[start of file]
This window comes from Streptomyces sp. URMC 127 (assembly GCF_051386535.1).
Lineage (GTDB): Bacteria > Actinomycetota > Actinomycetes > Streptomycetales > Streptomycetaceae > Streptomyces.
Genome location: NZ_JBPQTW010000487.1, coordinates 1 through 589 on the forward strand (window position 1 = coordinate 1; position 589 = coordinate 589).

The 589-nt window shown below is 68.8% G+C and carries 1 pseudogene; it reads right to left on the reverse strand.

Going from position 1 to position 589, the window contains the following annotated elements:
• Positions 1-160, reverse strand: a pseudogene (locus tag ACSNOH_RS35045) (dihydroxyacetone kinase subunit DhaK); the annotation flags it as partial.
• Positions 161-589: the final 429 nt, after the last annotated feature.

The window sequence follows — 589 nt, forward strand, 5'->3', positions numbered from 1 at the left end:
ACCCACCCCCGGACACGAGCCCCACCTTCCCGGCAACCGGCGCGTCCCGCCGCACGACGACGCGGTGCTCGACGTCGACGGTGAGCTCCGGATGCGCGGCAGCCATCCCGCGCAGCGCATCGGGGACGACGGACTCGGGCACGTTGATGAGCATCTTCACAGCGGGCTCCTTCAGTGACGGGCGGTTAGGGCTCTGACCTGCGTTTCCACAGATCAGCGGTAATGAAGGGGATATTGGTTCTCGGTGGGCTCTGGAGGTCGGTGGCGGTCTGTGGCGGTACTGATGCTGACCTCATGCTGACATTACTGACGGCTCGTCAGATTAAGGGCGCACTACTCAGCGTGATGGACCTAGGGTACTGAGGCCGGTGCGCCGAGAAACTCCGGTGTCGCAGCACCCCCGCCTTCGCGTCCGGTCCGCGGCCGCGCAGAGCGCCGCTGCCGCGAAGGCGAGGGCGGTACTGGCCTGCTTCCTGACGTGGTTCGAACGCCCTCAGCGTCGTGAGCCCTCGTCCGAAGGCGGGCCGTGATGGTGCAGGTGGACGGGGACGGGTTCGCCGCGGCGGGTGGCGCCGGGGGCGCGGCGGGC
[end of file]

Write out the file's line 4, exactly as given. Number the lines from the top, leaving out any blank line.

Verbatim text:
The 589-nt window shown below is 68.8% G+C and carries 1 pseudogene; it reads right to left on the reverse strand.